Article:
Modifier 57 is used on the E/M service used in which determination is made to perform a surgical service within 24 hours, when that surgical service has a 90 day global (that is the definition of a “major procedure”).

There are many available choices for the incision and drainage and debridement described.  Some of these have zero global days, some have 10, and some have 90.  The operative report would seem to suggest that debridement included to the level of subcutaneous tissue, perhaps muscle, but not bone.

CPT 11042 includes debridement to a level including subcutaneous tissue, and has zero global days.

CPT 11043 includes debridement to include muscle, and has 10 global days.

CPT 11044 includes muscle and bone, and incorporates 10 global days.

Accordingly, with any of the above referenced codes, it would be inappropriate use modifier 57, as none of the surgical procedures performed has 90 global days.

To the contrary, if this was billed as an amputation, ostectomy of bone, or incision and drainage of abscess below the level of fascia (such as 28003, 28005, 28008), these services all have 90 global days, and you could then utilize the 57 modifier.

But remember, when you select a code with 90 global days, all those hospital visits, office visits, etc. are all included in the global allowance, and not separately billable.  In some instances, it is most reasonable and appropriate to use a lesser procedure with a shorter global interval.

The excisional biopsy/culture obtained is incidental to the I&D, and not separately billable or payable.  As they say, “you’re already there- how much extra work does that require?”


The Second Question:

"The doctor performed an Evans calcaneal lengthening osteotomy, as well as a Cotton plantarflexory osteotomy of the first cuneiform, and aspiration of iliac crest bone marrow for grafting. I used CPT 28300 and 28307; would that be correct?”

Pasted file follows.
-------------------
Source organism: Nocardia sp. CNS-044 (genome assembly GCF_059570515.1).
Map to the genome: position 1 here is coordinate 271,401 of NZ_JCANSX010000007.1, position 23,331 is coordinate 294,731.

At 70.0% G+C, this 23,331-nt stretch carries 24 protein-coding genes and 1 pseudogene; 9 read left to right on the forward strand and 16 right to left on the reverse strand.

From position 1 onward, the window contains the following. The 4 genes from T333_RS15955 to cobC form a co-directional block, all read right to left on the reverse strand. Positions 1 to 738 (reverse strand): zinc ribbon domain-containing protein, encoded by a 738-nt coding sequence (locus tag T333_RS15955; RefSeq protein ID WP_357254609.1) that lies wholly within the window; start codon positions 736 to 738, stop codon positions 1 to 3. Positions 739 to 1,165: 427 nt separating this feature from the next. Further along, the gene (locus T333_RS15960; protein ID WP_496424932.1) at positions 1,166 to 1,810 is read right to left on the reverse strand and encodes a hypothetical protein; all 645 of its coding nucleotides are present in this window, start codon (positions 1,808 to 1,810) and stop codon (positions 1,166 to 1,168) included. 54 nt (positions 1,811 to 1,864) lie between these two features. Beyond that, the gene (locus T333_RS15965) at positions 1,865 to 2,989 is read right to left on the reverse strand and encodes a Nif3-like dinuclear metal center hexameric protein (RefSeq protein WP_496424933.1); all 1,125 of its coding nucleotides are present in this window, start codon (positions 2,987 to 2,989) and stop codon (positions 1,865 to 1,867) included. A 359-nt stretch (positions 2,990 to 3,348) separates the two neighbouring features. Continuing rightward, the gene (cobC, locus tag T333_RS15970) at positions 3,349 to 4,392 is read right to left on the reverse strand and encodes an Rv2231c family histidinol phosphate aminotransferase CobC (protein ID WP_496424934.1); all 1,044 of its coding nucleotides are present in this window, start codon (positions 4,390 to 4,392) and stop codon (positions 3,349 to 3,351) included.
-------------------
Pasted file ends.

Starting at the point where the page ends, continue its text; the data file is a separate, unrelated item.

The Second Answer:

There are many surgical procedures performed in the lower extremity which have become known by their original proponent's names.  A modified McBride or Austin bunionectomy are typical examples, as is an Evans calcaneal osteotomy, or a Cotton osteotomy of the first or medial cuneiform.  The reference to “cotton” is to Dr. Cotton - not to the clothing material.

A calcaneal osteotomy is appropriately coded as CPT 28300.  It is the same code used for an Evans, or Dwyer, or a Chambers type osteotomy, and is paid the same, whether with or without internal fixation.

A Cotton osteotomy  of the medial cuneiform is coded 28304. It reflects an osteotomy of any or all of the tarsal bones.

There is an additional CPT code that reflects an osteotomy of the tarsal bones, but with autograft. That means obtaining bone (from a distant site) from the patient him/herself to interpose within the osteotomy itself- this is coded as CPT 28305. That seems to be what this physician has performed. Since this code includes obtaining any associated graft, obtaining the bone graft is not separately billable.

If the surgeon used "bank bone” , such as freeze-dried bone, etc., there would be no additional reimbursement or billing opportunities.

Now, to the pricing based upon coding:

CPT 28300         17.52 RVUs
CPT 28304         15.82 RVUs
CPT 28305         17.87 RVUs

You put the highest valued procedure first. That would be CPT 28305. The next code would be 28300-59. It will be discounted 50% by the payer.

As stated above, since 28305 includes obtaining the bone graft utilized, obtaining the graft is not separately billable, or payable.


Crystal-Clear Coding tips are posted on the FootZine web site on this page:
http://www.footzine.com/FZ_C.htm


*_*    FootZine Feeture Article    *_*

GLOBAL SERVICES
Rick Horsman, DPM

Part One

Fundamentally, physicians perform one of three clinical services: 1) cognitive services, 2) procedural services, or 3) a combination of cognitive-procedural services, in varying degrees.  "Cognitive" services are those performed "with your mind, your mouth, and your pen."   These are billed as E/M services.  The contrary are "procedural" services performed primarily "with your hands."  These might involve surgery, injections, x-rays, cast applications, physical therapy, etc.; essentially anything performed as a "hands on" service.

In today's podiatric practice, some office visits involve only procedural services while other office visits involve only cognitive services.  However, many office visits are made up of components of both.

Global services or a "global package" represent a bundling of specific services or component procedures that are "included" in any given CPT code.  Primarily, when one thinks of global services or a global package, though, it seems to a CPT surgical code.  In essence, the principle of global services is that there are certain fundamental and component elements to any procedural service that are included within the designated value of that specific procedural service.